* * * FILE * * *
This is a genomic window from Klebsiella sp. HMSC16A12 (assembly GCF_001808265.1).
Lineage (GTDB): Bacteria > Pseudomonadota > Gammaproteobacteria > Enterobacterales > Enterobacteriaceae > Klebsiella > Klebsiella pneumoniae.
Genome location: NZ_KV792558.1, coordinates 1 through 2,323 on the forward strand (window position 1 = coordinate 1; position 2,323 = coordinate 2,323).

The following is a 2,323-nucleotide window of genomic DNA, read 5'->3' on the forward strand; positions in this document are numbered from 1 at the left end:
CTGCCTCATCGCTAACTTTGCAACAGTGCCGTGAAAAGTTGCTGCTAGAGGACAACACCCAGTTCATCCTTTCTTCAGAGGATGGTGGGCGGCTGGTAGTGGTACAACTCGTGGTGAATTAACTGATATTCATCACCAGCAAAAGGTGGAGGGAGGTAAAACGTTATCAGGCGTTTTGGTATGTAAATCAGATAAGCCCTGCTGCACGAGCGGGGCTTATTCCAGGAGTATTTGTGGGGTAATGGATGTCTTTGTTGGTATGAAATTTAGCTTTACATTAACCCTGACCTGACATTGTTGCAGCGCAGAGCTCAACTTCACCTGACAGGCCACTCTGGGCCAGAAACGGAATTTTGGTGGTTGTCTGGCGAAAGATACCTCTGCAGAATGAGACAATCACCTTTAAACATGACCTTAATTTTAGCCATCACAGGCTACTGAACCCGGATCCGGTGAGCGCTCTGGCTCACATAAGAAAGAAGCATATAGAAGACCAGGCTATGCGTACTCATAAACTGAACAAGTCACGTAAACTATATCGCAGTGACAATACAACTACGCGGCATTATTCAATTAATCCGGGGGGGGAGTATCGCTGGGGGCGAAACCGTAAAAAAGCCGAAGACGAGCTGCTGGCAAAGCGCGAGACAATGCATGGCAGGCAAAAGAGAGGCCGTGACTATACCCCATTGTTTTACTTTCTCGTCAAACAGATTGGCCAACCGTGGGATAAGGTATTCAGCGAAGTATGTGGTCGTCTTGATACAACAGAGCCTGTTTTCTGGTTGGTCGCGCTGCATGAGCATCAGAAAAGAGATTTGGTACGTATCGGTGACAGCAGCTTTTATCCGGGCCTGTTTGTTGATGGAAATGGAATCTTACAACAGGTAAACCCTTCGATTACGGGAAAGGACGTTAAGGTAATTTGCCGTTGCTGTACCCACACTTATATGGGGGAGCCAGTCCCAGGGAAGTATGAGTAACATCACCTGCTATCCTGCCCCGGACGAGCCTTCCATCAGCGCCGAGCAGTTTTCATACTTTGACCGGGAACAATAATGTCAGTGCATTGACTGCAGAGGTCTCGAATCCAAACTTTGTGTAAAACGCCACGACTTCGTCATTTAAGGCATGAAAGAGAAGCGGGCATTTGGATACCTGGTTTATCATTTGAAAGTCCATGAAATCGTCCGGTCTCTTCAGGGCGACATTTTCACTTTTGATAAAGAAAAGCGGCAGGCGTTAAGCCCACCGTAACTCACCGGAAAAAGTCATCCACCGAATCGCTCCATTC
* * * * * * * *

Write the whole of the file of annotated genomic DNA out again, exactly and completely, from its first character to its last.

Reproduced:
This is a genomic window from Klebsiella sp. HMSC16A12 (assembly GCF_001808265.1).
Lineage (GTDB): Bacteria > Pseudomonadota > Gammaproteobacteria > Enterobacterales > Enterobacteriaceae > Klebsiella > Klebsiella pneumoniae.
Genome location: NZ_KV792558.1, coordinates 1 through 2,323 on the forward strand (window position 1 = coordinate 1; position 2,323 = coordinate 2,323).

The following is a 2,323-nucleotide window of genomic DNA, read 5'->3' on the forward strand; positions in this document are numbered from 1 at the left end:
CTGCCTCATCGCTAACTTTGCAACAGTGCCGTGAAAAGTTGCTGCTAGAGGACAACACCCAGTTCATCCTTTCTTCAGAGGATGGTGGGCGGCTGGTAGTGGTACAACTCGTGGTGAATTAACTGATATTCATCACCAGCAAAAGGTGGAGGGAGGTAAAACGTTATCAGGCGTTTTGGTATGTAAATCAGATAAGCCCTGCTGCACGAGCGGGGCTTATTCCAGGAGTATTTGTGGGGTAATGGATGTCTTTGTTGGTATGAAATTTAGCTTTACATTAACCCTGACCTGACATTGTTGCAGCGCAGAGCTCAACTTCACCTGACAGGCCACTCTGGGCCAGAAACGGAATTTTGGTGGTTGTCTGGCGAAAGATACCTCTGCAGAATGAGACAATCACCTTTAAACATGACCTTAATTTTAGCCATCACAGGCTACTGAACCCGGATCCGGTGAGCGCTCTGGCTCACATAAGAAAGAAGCATATAGAAGACCAGGCTATGCGTACTCATAAACTGAACAAGTCACGTAAACTATATCGCAGTGACAATACAACTACGCGGCATTATTCAATTAATCCGGGGGGGGAGTATCGCTGGGGGCGAAACCGTAAAAAAGCCGAAGACGAGCTGCTGGCAAAGCGCGAGACAATGCATGGCAGGCAAAAGAGAGGCCGTGACTATACCCCATTGTTTTACTTTCTCGTCAAACAGATTGGCCAACCGTGGGATAAGGTATTCAGCGAAGTATGTGGTCGTCTTGATACAACAGAGCCTGTTTTCTGGTTGGTCGCGCTGCATGAGCATCAGAAAAGAGATTTGGTACGTATCGGTGACAGCAGCTTTTATCCGGGCCTGTTTGTTGATGGAAATGGAATCTTACAACAGGTAAACCCTTCGATTACGGGAAAGGACGTTAAGGTAATTTGCCGTTGCTGTACCCACACTTATATGGGGGAGCCAGTCCCAGGGAAGTATGAGTAACATCACCTGCTATCCTGCCCCGGACGAGCCTTCCATCAGCGCCGAGCAGTTTTCATACTTTGACCGGGAACAATAATGTCAGTGCATTGACTGCAGAGGTCTCGAATCCAAACTTTGTGTAAAACGCCACGACTTCGTCATTTAAGGCATGAAAGAGAAGCGGGCATTTGGATACCTGGTTTATCATTTGAAAGTCCATGAAATCGTCCGGTCTCTTCAGGGCGACATTTTCACTTTTGATAAAGAAAAGCGGCAGGCGTTAAGCCCACCGTAACTCACCGGAAAAAGTCATCCACCGAATCGCTCCATTC